On the other hand, if you wait to begin collecting retirement benefits until after your FRA, the PIA will increase by 8% every year up to age 70. Benefits stop increasing at age 70, so there’s no advantage to waiting beyond then. Spousal benefits, however, do not increase past your full retirement age, even though they’re reduced if you collect them early.
If you are eligible for both a spousal and a retirement benefit, and you file for either one, you’re deemed to have filed for both benefits and automatically receive the higher of the two.
For example: If your PIA is $2,400 per month at age 67, but you start to collect it early at age 66, your monthly benefit would be reduced to about $2,267. Your spouse’s spousal benefit, however, would still be computed as 50 percent of your PIA of $2,400, or $1,200 per month. How much of that your spouse receives, however, depends on the age at which they apply for the spousal benefit.
Regardless of whether you wait or start collecting early, you still need to consider things such as cash flow, your health, and if you’ll be prepared if one of you becomes ill and needs long-term care.
We highly recommend setting up a FREE consultation with us at Tacoma Elder Care. We can walk you through all your options to make sure you are prepared for all situations regardless of when you choose to retire. Retirement should be fun and relaxing, which means having a plan in place.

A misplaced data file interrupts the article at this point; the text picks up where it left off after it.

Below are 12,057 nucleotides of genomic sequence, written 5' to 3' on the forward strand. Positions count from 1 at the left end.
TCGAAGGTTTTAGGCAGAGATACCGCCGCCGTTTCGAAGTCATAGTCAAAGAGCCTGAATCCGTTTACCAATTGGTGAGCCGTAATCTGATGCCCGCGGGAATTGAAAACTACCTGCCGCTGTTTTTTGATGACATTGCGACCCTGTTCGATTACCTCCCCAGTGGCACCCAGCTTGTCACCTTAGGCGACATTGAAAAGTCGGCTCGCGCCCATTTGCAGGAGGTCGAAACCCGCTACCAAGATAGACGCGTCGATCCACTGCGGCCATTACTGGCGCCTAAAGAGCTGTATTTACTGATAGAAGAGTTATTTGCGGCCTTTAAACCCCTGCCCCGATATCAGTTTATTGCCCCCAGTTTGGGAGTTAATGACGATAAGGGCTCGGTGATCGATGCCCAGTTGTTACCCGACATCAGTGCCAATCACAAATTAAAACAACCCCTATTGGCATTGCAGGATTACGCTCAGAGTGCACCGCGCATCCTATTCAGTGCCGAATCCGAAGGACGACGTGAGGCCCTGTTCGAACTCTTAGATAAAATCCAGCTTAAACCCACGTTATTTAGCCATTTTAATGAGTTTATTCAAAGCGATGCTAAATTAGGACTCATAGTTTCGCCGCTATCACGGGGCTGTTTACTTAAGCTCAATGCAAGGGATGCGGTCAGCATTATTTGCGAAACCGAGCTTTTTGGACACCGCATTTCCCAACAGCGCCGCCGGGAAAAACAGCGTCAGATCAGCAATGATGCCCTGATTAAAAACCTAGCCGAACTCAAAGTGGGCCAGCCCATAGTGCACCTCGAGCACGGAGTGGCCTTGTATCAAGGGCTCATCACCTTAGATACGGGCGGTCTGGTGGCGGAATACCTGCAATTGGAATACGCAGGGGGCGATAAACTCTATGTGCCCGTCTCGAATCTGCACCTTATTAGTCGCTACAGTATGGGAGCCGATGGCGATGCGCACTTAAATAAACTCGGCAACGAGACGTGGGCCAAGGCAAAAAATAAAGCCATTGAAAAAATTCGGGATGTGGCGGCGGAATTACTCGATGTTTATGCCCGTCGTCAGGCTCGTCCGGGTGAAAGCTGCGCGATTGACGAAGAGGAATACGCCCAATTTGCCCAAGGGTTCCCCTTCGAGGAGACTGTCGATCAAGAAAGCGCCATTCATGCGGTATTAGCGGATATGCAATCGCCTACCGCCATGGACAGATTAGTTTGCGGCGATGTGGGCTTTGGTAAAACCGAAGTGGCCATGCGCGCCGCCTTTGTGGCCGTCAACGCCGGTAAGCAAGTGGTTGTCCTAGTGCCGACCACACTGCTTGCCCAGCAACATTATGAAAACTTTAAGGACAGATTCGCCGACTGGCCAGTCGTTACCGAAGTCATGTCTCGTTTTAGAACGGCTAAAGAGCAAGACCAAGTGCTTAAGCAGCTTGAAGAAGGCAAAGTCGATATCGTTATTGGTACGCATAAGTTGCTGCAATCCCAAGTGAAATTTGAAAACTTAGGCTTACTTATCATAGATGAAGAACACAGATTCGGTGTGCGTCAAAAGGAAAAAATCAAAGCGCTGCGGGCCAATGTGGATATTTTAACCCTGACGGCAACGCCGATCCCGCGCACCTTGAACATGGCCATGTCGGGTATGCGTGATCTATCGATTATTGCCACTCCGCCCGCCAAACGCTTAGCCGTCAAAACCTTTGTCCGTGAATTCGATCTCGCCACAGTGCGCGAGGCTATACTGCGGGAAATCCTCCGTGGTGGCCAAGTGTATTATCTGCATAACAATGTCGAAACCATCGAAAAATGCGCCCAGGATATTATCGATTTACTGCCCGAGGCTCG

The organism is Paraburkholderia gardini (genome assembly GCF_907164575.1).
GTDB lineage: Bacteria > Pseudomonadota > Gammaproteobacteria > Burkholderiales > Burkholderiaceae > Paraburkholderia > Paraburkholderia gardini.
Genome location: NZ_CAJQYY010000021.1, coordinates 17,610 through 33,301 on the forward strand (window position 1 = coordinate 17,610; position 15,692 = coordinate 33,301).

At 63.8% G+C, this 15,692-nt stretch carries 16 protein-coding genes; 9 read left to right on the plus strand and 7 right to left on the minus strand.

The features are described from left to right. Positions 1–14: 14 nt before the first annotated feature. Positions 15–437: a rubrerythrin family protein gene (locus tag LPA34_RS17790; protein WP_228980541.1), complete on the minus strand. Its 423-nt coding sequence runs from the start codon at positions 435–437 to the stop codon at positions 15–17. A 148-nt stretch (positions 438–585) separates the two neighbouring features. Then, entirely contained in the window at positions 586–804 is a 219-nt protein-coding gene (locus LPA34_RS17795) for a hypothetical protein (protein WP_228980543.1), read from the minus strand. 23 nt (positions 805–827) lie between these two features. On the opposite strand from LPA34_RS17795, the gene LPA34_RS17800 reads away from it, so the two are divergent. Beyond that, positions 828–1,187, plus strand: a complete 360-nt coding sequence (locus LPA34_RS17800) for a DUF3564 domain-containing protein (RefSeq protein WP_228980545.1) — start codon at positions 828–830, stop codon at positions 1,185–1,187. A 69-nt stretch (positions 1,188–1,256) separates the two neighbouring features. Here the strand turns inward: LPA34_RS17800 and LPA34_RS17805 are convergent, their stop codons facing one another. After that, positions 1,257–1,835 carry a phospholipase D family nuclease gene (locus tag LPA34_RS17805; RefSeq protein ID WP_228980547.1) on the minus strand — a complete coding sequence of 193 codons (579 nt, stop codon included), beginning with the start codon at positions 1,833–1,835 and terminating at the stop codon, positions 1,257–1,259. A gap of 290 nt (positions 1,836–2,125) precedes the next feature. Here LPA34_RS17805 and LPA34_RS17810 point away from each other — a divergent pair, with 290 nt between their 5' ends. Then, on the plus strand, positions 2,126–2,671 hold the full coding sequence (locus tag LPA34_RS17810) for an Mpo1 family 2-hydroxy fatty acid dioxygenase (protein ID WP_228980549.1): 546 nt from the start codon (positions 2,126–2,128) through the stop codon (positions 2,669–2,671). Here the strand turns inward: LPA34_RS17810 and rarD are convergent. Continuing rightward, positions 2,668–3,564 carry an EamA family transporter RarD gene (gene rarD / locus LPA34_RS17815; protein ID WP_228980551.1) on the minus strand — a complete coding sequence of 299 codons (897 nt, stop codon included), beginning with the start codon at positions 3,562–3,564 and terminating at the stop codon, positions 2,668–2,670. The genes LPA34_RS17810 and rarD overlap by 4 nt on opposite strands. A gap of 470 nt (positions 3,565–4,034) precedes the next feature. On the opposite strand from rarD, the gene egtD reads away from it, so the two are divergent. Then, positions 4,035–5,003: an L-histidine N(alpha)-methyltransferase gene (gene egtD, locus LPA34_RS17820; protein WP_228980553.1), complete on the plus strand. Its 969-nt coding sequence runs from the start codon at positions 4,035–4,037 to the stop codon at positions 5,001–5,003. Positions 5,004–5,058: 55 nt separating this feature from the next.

Call today to schedule a FREE consultation, or register for one of our FREE Workshops.
“Many American workers plan to rely on Social Security benefits as a steady source of income in retirement. If you are not on top of things, you are at risk for not using the right claiming strategy. If that happens, you could leave thousands of dollars on the table over your lifetime.” Explains Karen Price Mueller, of NJMoneyHelp.com
If you are approaching retirement, or if you’ve already retired, consider these strategies. There was recently an article discussing, “Social Security claiming strategies,” by CNBC, is worth referencing.